Thursday, August 6th, 2020

P Publisher’s Point by Jean Loxley-Barnard
Unlikely Valentines


There is a time (or times) in life when our one special Valentine is so central to our every waking moment that we can think of no one and nothing else. Fortunately, that period of new love obsession does not last, even though real love does. Eventually we emerge from our one-person world and resume life in a sea of people.

It's a good thing and in no way denigrates our true love. Actually, it compliments it. We are more whole, more interesting, when we are multi-faceted. So too is Valentine's Day.

We need to think about those we love, however unlikely they may seem, and let them know. I find it easier to express love to those who fill my heart, believing there is no time like the present to do so. Today's world is more uncertain, but life has always been that way, despite our feelings of immortality.

No one has too much love. Have you ever met
anyone who felt over loved? Neither have I.

Sometimes friends are more apt to express love to one another than family - isn't that strange? I tell my mother every day that I love her, I do not always say it to my sister. I know she knows I love her, I know she does - we are soul mates, but I should say so more often.

Last week I had the good fortune to spend some one-on-one quality time with my stepsons, which is unusual. I stood at the barn talking to Randy for an hour on a chilly afternoon, just the two of us. I always feel safe with this outdoor man, whose size is just part of his mystique. When his Dad is away on a hunting trip, he keeps tabs on me, lets me know he is just a phone call away. I know he means it.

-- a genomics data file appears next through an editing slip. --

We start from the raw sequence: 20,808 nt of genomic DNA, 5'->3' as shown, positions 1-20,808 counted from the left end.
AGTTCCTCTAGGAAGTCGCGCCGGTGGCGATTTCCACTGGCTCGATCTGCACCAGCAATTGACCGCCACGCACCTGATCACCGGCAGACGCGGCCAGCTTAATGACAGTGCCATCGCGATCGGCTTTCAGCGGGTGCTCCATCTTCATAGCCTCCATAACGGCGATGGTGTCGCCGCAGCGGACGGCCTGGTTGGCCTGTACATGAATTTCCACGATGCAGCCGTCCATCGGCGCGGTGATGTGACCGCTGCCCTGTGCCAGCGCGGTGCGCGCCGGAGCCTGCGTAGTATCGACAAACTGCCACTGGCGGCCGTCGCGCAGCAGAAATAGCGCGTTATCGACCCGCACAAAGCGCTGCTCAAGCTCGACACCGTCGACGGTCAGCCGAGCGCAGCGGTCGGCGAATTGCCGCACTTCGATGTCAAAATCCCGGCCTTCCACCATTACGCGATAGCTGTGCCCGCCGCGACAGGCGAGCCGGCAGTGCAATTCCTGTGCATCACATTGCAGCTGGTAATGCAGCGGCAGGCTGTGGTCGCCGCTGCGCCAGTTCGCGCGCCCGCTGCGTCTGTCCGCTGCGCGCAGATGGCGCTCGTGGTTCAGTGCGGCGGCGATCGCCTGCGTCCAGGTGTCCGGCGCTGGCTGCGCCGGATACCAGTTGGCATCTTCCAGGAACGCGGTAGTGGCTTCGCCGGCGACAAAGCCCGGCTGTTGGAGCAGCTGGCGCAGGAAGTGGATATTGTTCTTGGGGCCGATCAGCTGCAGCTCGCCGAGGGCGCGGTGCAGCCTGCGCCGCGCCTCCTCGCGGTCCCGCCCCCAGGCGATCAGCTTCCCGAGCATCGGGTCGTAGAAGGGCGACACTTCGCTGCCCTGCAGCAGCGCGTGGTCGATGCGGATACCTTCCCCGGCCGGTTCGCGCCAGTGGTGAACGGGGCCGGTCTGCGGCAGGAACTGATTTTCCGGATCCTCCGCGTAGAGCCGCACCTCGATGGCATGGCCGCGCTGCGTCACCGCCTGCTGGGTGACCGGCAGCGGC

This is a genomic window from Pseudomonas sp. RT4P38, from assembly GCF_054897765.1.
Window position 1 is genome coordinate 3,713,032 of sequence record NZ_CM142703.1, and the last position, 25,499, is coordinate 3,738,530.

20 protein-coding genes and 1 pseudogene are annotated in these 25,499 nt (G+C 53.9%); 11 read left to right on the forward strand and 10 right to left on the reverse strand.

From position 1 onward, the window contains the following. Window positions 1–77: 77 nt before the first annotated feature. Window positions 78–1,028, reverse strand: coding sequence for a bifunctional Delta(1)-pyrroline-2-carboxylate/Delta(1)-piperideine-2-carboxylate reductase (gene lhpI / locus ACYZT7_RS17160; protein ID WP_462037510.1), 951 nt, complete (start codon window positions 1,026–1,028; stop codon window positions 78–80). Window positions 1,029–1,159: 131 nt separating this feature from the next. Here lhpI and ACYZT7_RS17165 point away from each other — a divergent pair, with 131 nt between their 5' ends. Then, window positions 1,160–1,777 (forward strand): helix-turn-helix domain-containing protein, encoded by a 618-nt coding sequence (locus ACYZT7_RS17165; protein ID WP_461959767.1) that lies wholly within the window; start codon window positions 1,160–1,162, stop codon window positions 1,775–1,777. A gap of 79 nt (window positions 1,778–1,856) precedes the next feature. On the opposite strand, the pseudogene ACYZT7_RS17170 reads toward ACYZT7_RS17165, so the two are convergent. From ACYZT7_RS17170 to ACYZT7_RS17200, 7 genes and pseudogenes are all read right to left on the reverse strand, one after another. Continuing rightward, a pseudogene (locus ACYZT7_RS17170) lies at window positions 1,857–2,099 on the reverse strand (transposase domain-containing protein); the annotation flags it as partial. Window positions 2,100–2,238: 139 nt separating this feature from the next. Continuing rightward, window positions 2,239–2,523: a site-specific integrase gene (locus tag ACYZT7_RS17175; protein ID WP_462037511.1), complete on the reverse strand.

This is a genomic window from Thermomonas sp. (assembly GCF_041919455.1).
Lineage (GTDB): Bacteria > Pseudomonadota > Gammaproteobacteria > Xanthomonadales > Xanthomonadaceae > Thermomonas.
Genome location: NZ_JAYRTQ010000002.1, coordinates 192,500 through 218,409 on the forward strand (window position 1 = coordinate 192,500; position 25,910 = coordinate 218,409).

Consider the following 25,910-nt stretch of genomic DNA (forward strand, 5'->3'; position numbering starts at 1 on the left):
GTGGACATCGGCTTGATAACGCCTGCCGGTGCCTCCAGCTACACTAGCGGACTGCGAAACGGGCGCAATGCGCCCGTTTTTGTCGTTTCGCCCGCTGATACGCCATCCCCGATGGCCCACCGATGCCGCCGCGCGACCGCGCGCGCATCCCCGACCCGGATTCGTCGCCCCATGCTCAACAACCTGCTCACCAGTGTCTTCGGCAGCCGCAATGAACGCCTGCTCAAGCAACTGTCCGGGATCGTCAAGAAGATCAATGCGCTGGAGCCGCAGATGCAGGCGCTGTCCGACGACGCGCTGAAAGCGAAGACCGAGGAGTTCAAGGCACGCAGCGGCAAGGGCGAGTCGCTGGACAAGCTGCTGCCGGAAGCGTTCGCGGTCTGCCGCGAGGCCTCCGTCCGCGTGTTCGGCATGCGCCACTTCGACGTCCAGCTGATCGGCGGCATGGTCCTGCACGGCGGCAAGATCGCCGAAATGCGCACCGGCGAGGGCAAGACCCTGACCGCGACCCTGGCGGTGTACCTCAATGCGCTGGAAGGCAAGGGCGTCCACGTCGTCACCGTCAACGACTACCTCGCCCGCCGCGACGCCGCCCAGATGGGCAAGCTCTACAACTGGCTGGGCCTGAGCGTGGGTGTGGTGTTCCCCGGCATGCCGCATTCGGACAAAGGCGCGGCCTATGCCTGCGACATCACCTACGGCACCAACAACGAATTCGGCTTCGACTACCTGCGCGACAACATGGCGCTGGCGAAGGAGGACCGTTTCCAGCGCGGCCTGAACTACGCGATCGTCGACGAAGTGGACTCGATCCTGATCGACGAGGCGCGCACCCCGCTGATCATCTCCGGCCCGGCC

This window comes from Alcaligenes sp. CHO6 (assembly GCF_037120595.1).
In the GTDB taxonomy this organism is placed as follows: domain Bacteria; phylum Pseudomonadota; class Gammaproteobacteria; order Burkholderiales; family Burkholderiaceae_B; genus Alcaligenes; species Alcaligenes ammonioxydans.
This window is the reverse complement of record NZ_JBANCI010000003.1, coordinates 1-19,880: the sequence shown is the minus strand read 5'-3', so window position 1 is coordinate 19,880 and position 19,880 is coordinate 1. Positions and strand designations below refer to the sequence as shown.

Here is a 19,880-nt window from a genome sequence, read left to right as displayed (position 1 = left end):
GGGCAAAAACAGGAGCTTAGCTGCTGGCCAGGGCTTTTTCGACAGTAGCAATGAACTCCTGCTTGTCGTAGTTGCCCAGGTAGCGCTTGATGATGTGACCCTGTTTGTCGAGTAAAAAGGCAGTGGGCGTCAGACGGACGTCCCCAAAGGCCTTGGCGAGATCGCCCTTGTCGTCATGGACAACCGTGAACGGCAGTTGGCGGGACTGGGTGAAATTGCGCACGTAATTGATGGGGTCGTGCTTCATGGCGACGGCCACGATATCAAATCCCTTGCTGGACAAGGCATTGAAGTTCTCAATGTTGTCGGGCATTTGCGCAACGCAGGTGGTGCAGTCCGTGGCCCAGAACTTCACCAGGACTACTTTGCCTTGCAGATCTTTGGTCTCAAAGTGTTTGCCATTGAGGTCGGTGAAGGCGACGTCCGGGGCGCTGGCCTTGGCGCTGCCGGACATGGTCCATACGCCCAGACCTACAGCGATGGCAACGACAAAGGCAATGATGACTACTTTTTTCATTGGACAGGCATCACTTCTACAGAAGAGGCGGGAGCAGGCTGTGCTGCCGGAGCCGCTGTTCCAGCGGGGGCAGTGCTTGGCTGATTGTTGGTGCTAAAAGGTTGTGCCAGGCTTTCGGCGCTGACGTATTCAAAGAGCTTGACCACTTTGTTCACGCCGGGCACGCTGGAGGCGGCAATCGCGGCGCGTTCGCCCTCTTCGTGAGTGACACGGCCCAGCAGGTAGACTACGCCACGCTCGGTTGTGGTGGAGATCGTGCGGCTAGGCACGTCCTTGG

My oldest stepson stopped by after a long business day, looking very GQ, and sat down to chat. I have always loved talking with Jeff; we are on the same wavelength.

My youngest stepson visits when he is in town and is big on giving hugs. He built me a wide, permanent attic staircase a few years back, so I wouldn't meet an early end on the pull-down variety I had used for years. Now he came bearing a gift sweater that fit like it was custom made. I was thanking his girlfriend for her exquisite taste when she told me it was all Christian's doing. I'm wondering when I last told these three men that I really love them.

In these days of blended families, we all need to be conscious of speaking our love. We are, after all, lucky to have as many people as possible to call family. There is no need for any incivility, just because once upon a time someone got divorced. We all need to remember all the love that once brought us together, even if it wasn't a forever love. What is left can be a forever friendship.

My stepsons' mother is a gracious lady who invites my husband and I into her home to share special family times with her husband, "our" kids, and grandkids. Also, my husband was a widower when we began to date. I knew his late wife and her memory is one we share lovingly. He also knows that I will always care what happens to my first husband. None of these feelings has anything to do with our relationship.

All the people you and I ever loved are still in our hearts. Let's honor them. Let's tell them.

Jean Loxley-Barnard has been a writer all her life and studied both sociology and psychology at George Washington University where she earned a B.A. Her company, The Shopper, Inc., encompasses all the Loxley-Barnard family publications - The Shopper Magazines and Doctor to Doctor Magazine. She has been in the advertising, consulting and publishing business for 39 years.